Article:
Since uploading my compilation videos onto Youtube of cop’s bad driving, I’ve noticed a lot of comments suggesting the police are exempt from all driving regulations. Apparently, all they need do – to park on double yellows, exceed the speed limit, carve up other drivers and use their mobile phones whilst driving – is speak the magic words: ‘policing purpose’.
The Road Traffic Regulations Act 1984 and The Traffic Signs Regulations and General Directions 2002 exempts emergency vehicles from the observance of speed limits, observing keep left/right signs and complying with red traffic signals, if it would hinder the use of the vehicle for policing purposes. Although there is no legal definition as to what ‘policing purpose’ is, there are plenty of Home Office rules and force policy that determines what it is not. Besides which, ‘policing purpose’ would be determined as a matter of fact, not opinion. And ‘policing purpose’ includes safe driving, upholding standards of the force and maintaining a duty of care to the public. In short, police officers must follow force policy and obey road traffic laws at all times – just like the rest of us – except in justifiable circumstances.
Despite this, cops are caught every day in patrol cars driving past traffic cameras at speed, parking illegally and then getting tickets. But they are only exempt from penalty if the evidence clearly shows that blue lights were displayed and they hold the appropriate licence. Otherwise the police driver will be required to provide confirmation of the use of the vehicle and that it falls within a policing purpose. To make matters more awkward for any cop thinking of flouting the law for his own ends, there are 3 different types of licensed police driver which decide whether or not an exemption can even be applied for. These are described as follows:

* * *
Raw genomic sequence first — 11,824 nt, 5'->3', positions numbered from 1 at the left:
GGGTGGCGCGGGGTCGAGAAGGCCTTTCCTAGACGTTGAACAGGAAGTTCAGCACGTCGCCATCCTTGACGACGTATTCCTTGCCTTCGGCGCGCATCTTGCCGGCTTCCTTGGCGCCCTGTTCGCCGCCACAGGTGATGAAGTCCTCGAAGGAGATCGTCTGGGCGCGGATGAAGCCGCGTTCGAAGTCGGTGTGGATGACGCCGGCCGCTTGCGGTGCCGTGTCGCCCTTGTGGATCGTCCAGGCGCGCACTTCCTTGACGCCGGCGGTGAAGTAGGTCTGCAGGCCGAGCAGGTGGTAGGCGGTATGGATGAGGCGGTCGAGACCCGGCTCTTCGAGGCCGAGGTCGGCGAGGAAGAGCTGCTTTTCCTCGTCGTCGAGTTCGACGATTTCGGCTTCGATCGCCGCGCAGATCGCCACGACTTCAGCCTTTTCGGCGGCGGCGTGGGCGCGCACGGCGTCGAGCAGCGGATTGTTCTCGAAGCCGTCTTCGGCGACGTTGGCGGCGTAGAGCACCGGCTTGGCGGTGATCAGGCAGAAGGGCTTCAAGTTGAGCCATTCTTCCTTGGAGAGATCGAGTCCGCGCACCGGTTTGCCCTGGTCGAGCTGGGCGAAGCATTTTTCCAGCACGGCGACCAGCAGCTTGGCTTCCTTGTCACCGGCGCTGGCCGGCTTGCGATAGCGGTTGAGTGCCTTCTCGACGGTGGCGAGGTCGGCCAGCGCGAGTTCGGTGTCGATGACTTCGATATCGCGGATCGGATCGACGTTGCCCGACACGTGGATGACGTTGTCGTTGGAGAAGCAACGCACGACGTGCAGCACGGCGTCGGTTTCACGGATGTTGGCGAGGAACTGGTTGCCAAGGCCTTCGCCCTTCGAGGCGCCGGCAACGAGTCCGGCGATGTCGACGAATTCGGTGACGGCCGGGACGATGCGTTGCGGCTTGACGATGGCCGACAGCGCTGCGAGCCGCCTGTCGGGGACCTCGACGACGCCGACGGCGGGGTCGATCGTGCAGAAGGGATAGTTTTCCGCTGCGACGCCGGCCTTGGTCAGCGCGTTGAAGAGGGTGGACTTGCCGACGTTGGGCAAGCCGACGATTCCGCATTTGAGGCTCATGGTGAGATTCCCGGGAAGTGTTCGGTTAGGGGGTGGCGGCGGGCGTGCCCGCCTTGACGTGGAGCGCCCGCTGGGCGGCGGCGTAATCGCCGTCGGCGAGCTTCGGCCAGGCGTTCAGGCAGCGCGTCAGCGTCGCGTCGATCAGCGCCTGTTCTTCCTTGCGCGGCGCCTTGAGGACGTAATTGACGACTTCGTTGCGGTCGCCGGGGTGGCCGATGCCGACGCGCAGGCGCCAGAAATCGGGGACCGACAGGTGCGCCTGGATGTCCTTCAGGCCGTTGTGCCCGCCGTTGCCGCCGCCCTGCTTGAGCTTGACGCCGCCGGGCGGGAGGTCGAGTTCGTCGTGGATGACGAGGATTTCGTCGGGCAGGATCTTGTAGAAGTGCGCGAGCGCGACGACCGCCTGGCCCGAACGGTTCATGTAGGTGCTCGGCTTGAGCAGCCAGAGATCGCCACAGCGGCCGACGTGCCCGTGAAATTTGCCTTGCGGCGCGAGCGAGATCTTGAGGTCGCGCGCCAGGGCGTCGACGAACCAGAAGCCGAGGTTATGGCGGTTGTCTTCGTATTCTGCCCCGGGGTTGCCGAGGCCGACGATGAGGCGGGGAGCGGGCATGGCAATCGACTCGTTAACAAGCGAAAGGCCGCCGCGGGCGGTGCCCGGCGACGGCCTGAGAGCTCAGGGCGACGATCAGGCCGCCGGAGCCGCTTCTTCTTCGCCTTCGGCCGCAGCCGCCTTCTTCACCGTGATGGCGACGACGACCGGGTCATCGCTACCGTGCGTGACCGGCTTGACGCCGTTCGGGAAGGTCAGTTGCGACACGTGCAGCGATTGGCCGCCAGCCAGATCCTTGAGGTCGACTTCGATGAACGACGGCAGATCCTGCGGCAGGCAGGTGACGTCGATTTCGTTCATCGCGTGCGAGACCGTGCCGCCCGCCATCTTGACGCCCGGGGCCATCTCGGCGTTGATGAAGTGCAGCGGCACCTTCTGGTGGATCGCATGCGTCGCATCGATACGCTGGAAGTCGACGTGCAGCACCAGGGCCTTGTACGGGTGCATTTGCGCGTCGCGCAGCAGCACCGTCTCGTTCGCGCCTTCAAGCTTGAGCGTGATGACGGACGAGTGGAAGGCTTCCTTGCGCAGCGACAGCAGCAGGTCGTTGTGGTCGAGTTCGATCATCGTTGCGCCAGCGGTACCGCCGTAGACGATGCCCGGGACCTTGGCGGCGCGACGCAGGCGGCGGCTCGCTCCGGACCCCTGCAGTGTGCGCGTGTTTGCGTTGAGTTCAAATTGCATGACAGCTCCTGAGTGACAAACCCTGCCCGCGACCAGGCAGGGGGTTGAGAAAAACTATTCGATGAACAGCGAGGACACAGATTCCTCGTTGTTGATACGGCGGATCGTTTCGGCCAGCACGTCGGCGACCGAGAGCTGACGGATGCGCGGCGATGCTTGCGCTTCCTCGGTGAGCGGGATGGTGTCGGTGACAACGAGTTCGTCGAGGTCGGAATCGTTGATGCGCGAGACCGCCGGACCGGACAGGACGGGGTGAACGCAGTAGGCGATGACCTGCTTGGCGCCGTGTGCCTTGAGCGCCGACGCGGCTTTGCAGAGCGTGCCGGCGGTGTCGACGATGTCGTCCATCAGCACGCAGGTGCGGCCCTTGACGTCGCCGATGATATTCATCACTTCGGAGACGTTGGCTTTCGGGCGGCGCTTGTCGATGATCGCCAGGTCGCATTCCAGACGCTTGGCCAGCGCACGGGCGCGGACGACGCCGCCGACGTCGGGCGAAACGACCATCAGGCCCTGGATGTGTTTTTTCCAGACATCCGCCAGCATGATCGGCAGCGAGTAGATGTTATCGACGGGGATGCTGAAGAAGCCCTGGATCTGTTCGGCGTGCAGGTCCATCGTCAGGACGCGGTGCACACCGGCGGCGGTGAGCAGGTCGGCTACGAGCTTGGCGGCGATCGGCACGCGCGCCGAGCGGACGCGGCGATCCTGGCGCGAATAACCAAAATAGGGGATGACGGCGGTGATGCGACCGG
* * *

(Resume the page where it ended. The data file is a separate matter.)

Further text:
The police driver cannot exceed the speed limit or contravene road signs – no exemption should be permitted. Holders of a BASIC driving authority are allowed to drive police vehicles on enquiries only. The vehicle may not be used to respond to incidents of an urgent nature. Emergency equipment fitted to the vehicle (blue lights and sirens) may not be operated whilst the vehicle is in motion.
The police driver cannot exceed the speed limit by more than 20mph. If responding to an emergency incident then can claim exemption under existing procedures. Holders of a STANDARD driving authority can claim exemption under Section 87 in appropriate circumstances, but must not exceed the speed limit by more than 20mph. Those drivers exceeding the speed limit by between 20mph – 29mph without serious justification will receive management advice. Speeds in excess of 30mph above the speed limit may be dealt with as misconduct and dependent upon the level, resolved at a misconduct meeting with the divisional Chief Inspector.
No upper limits, if responding to an emergency incident then can claim the exemption under the legislation. Holders of an ADVANCED driving authority have no upper limit if responding to an emergency incident but must be able to fully justify their speed.
Police drivers and their apologists, may very well believe that cops are exempt from road traffic regulations, but force policy and the law says otherwise. Not that you’d think it to look at the following examples of police driving standards: